Let’s Eat Grandma (11:00 PM, Chapel)

To add to the best 3 from above and round things out to a even 10 acts, here are an additional 7 I recommend from the fantastic Live at Leeds 2017 schedule:

The Gallery (Wakefield; 12:00 PM, Lending Room [WTGR Stage])
Wakefield is, of course, famous for being the birthplace The Cribs. But the Jarmans should probably get used to sharing the city with another band. The jangly guitars of The Gallery, reminiscent of Arctic Monkeys before they turned into Queens of the Stone Age, will take you back to the simpler times of British indie.

Wyvern Lingo (Wicklow, Ireland; 1:00 PM, Nation of Shopkeepers)
While already deemed national treasures in their country, most people outside Ireland have only heard of Wyvern Lingo from their association with Irish megastar Hozier, their members Karen and Caoimhe providing him backing vocals at live shows and the group supporting him on UK and Irish tours. Imagine the Staves if they’d gone pop and r&b.

Matt Maltese (London; 2:00 PM, Wardrobe)
It took Morrissey a while to be anointed the title ‘The Pope of Mope’. That said, given the current state of world affairs, it stands to reason that there should rightly be more artists coming out and telling it like it is without sugarcoating it. Piano playing Matt Maltese is one of them, coming out with the sweepingly beautiful ‘As the World Caves In’ to convey his despair. Seriously, close your eyes, and you could swear you’re hearing The Moz.

The Wandering Hearts (London; 3:15 PM, Holy Trinity Church [Clash Stage])
A stark contrast to all the indie and pop acts at this year’s Live at Leeds are The Wandering Hearts, an Americana / alt-country group from the big smoke. Recent signees to Decca Records, the band will provide a welcome midday set different from nearly everyone else invited to this event, with their lush harmonies smartly picked guitar.

Paris Youth Foundation (Liverpool; 5:00 PM, Oporto)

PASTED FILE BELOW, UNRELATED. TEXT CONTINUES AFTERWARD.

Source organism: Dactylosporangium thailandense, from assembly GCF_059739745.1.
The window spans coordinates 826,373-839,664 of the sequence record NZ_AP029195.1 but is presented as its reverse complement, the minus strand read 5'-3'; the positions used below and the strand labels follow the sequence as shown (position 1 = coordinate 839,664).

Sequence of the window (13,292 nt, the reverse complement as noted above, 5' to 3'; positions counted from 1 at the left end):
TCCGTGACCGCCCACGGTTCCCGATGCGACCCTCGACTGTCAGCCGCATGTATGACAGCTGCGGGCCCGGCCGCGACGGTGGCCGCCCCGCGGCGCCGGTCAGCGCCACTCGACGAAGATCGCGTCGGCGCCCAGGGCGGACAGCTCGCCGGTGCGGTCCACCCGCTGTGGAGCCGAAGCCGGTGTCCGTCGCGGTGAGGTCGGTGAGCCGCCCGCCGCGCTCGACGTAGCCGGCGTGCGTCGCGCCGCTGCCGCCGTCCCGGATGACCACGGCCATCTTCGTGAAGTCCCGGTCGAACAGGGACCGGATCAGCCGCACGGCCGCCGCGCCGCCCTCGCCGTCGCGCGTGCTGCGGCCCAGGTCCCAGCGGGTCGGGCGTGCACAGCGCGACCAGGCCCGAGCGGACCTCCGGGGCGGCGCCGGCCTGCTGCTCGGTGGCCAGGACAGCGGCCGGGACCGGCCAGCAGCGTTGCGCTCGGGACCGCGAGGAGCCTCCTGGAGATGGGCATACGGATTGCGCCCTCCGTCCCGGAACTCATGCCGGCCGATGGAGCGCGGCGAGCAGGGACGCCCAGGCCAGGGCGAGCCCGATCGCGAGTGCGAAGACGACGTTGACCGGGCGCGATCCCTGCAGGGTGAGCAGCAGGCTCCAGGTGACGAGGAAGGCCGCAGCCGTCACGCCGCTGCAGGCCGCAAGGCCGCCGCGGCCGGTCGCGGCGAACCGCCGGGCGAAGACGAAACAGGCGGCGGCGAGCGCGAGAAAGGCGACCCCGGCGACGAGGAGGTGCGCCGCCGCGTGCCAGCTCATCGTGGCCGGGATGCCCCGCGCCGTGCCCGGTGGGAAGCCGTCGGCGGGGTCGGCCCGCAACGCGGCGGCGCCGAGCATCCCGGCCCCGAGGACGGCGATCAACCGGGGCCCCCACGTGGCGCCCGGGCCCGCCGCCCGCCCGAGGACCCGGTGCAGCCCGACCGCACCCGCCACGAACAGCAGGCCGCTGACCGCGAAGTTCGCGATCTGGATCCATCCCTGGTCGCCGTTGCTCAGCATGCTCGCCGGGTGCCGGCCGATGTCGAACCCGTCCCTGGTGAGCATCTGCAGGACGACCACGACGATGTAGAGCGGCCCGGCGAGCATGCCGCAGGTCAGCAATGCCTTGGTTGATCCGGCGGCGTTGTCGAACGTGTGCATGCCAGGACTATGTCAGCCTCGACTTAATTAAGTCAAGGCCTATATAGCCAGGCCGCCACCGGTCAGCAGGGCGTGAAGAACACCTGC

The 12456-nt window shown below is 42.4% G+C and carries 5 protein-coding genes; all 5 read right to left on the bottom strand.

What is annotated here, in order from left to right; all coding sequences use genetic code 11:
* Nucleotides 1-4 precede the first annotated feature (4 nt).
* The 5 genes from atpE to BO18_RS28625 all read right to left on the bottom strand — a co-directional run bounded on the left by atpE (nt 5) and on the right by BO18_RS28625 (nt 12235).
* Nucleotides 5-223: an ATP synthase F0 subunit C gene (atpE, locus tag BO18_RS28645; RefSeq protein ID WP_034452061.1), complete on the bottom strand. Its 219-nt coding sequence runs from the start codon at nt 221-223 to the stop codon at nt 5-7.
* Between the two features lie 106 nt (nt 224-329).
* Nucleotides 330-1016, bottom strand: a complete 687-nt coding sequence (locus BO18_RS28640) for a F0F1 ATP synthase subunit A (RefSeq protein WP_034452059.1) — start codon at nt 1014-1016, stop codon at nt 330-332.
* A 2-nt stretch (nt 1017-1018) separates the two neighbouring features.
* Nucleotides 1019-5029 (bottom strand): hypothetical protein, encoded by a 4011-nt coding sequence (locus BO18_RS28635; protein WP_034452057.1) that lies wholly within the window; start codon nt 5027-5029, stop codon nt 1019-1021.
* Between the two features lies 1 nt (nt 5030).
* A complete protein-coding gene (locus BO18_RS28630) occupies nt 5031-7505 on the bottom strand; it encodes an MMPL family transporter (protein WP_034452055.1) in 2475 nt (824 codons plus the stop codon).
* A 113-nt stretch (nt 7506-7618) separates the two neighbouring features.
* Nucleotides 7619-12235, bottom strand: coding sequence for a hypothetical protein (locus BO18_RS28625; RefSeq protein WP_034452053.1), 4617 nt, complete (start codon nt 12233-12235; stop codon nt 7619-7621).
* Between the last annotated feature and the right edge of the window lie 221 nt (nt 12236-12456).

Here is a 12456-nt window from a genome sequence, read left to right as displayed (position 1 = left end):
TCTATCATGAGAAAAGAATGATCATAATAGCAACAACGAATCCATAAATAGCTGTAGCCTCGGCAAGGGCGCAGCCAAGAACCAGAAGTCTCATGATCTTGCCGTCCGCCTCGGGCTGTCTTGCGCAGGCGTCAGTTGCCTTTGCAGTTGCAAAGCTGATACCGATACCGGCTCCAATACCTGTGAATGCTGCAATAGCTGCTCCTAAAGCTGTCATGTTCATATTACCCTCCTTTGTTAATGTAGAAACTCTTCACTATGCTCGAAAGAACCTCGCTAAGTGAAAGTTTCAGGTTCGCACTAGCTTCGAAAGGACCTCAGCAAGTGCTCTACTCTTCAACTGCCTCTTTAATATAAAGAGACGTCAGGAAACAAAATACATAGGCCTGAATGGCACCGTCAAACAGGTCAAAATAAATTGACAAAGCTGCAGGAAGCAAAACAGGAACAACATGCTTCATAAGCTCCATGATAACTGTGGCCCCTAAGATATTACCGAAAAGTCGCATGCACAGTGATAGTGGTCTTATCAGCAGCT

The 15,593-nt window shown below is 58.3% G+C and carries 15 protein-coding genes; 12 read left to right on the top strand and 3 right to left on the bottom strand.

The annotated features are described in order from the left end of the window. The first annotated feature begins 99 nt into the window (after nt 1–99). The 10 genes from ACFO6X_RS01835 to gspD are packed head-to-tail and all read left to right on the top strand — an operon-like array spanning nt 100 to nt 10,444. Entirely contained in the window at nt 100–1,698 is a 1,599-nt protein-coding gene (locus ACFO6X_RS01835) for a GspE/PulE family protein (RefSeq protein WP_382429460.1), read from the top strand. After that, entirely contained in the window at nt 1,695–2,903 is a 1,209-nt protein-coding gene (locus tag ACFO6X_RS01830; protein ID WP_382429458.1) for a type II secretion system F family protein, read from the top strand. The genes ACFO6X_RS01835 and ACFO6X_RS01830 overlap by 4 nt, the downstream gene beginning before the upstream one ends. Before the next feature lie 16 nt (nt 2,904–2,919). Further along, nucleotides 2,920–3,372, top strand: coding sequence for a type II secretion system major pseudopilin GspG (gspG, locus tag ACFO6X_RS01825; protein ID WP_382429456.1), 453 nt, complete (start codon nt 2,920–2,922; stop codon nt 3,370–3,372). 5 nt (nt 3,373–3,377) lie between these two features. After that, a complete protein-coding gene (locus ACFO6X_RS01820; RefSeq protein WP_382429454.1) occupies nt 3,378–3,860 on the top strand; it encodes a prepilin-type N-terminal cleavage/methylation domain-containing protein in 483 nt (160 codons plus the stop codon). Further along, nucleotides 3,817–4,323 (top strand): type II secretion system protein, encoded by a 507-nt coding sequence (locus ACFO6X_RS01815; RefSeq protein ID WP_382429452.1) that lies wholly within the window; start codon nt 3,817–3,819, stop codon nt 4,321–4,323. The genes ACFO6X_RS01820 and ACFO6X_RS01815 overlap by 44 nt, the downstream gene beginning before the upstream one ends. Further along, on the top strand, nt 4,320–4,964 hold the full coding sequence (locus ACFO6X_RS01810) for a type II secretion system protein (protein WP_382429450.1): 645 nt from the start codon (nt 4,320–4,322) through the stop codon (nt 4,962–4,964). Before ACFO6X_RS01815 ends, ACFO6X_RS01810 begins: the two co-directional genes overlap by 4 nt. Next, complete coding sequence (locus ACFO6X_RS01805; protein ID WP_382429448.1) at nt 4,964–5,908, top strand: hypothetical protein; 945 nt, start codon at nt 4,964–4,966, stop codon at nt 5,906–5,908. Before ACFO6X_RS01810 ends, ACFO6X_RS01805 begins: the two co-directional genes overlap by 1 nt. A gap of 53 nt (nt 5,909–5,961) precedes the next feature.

The return of Ride to the record shops this year proves the washy guitar wall of sound era isn’t over. Liverpudlians Paris Youth Foundation takes this and does one better by adding synthpop to the mix, lending an anthemic feel to their tracks. Having released their debut album late last year, this is still early days for them, but I reckon now is time to get on the bandwagon.

Tender Central (Devon; 5:15 PM, Holy Trinity Church [Clash Stage])
India Bourne is a Devon-born, classically trained cellist who now goes by the stage name Tender Central. It’s a good description of her sound, which takes full advantage of her ethereal vocals and her careful crafting of an equally evocative, all-enveloping soundscape. Take a moment and consider the thought of seeing such music being performed in a church. Got it?

The Pale White (Newcastle; 5:30 PM, Church)
While Patrick Carney is busy remoulding his girlfriend Michelle Branch, now is an excellent time to discover the band who will dethrone the Black Keys when they aren’t paying attention. While we can’t be sure their successors will be Newcastle’s The Pale White, their brand of down and dirty blues rock is a suitable North East alternative to that of Southampton’s Band of Skulls.

 

SXSW 2017: the Killing Moon / ReverbNation / Metro showcase (part 2) and BBC Radio 1 / PRS for Music / PPL showcase – 14th March 2017